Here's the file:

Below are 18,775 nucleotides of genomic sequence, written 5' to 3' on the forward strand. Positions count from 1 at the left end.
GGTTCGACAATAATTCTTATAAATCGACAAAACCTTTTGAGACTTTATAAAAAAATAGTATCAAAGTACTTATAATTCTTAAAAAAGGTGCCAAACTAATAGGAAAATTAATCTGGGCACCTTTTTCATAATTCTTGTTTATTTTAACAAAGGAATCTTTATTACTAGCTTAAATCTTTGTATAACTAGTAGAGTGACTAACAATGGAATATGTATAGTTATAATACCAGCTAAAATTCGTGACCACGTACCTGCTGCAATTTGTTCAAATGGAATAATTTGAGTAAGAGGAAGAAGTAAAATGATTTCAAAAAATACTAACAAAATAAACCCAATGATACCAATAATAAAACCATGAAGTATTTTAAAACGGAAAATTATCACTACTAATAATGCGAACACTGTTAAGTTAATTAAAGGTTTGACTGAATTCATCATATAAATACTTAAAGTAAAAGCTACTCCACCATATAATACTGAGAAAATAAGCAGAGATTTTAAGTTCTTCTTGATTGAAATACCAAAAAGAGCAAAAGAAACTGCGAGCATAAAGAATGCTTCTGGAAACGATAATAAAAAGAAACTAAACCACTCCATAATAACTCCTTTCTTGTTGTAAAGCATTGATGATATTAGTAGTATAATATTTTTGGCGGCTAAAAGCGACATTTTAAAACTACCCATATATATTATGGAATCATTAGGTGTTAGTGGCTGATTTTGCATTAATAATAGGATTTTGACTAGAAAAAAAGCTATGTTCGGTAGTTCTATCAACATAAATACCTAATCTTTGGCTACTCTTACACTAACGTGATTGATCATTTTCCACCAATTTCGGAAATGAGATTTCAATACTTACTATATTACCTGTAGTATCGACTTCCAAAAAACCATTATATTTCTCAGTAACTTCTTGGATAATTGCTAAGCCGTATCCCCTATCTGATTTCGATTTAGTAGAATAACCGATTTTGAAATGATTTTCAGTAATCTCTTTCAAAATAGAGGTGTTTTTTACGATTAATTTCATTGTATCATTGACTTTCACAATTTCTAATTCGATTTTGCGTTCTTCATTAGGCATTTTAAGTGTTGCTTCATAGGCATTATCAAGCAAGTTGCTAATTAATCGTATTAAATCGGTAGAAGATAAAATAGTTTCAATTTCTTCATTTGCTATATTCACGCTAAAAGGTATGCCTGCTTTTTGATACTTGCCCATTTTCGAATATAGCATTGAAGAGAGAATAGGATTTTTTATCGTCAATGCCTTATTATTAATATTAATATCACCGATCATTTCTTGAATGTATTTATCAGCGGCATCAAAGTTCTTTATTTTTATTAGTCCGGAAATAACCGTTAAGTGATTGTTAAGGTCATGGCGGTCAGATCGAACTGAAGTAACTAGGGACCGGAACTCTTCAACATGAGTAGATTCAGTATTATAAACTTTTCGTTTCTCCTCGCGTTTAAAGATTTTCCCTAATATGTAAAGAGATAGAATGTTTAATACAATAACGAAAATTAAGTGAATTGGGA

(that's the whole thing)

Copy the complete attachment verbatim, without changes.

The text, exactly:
Below are 18,775 nucleotides of genomic sequence, written 5' to 3' on the forward strand. Positions count from 1 at the left end.
GGTTCGACAATAATTCTTATAAATCGACAAAACCTTTTGAGACTTTATAAAAAAATAGTATCAAAGTACTTATAATTCTTAAAAAAGGTGCCAAACTAATAGGAAAATTAATCTGGGCACCTTTTTCATAATTCTTGTTTATTTTAACAAAGGAATCTTTATTACTAGCTTAAATCTTTGTATAACTAGTAGAGTGACTAACAATGGAATATGTATAGTTATAATACCAGCTAAAATTCGTGACCACGTACCTGCTGCAATTTGTTCAAATGGAATAATTTGAGTAAGAGGAAGAAGTAAAATGATTTCAAAAAATACTAACAAAATAAACCCAATGATACCAATAATAAAACCATGAAGTATTTTAAAACGGAAAATTATCACTACTAATAATGCGAACACTGTTAAGTTAATTAAAGGTTTGACTGAATTCATCATATAAATACTTAAAGTAAAAGCTACTCCACCATATAATACTGAGAAAATAAGCAGAGATTTTAAGTTCTTCTTGATTGAAATACCAAAAAGAGCAAAAGAAACTGCGAGCATAAAGAATGCTTCTGGAAACGATAATAAAAAGAAACTAAACCACTCCATAATAACTCCTTTCTTGTTGTAAAGCATTGATGATATTAGTAGTATAATATTTTTGGCGGCTAAAAGCGACATTTTAAAACTACCCATATATATTATGGAATCATTAGGTGTTAGTGGCTGATTTTGCATTAATAATAGGATTTTGACTAGAAAAAAAGCTATGTTCGGTAGTTCTATCAACATAAATACCTAATCTTTGGCTACTCTTACACTAACGTGATTGATCATTTTCCACCAATTTCGGAAATGAGATTTCAATACTTACTATATTACCTGTAGTATCGACTTCCAAAAAACCATTATATTTCTCAGTAACTTCTTGGATAATTGCTAAGCCGTATCCCCTATCTGATTTCGATTTAGTAGAATAACCGATTTTGAAATGATTTTCAGTAATCTCTTTCAAAATAGAGGTGTTTTTTACGATTAATTTCATTGTATCATTGACTTTCACAATTTCTAATTCGATTTTGCGTTCTTCATTAGGCATTTTAAGTGTTGCTTCATAGGCATTATCAAGCAAGTTGCTAATTAATCGTATTAAATCGGTAGAAGATAAAATAGTTTCAATTTCTTCATTTGCTATATTCACGCTAAAAGGTATGCCTGCTTTTTGATACTTGCCCATTTTCGAATATAGCATTGAAGAGAGAATAGGATTTTTTATCGTCAATGCCTTATTATTAATATTAATATCACCGATCATTTCTTGAATGTATTTATCAGCGGCATCAAAGTTCTTTATTTTTATTAGTCCGGAAATAACCGTTAAGTGATTGTTAAGGTCATGGCGGTCAGATCGAACTGAAGTAACTAGGGACCGGAACTCTTCAACATGAGTAGATTCAGTATTATAAACTTTTCGTTTCTCCTCGCGTTTAAAGATTTTCCCTAATATGTAAAGAGATAGAATGTTTAATACAATAACGAAAATTAAGTGAATTGGGA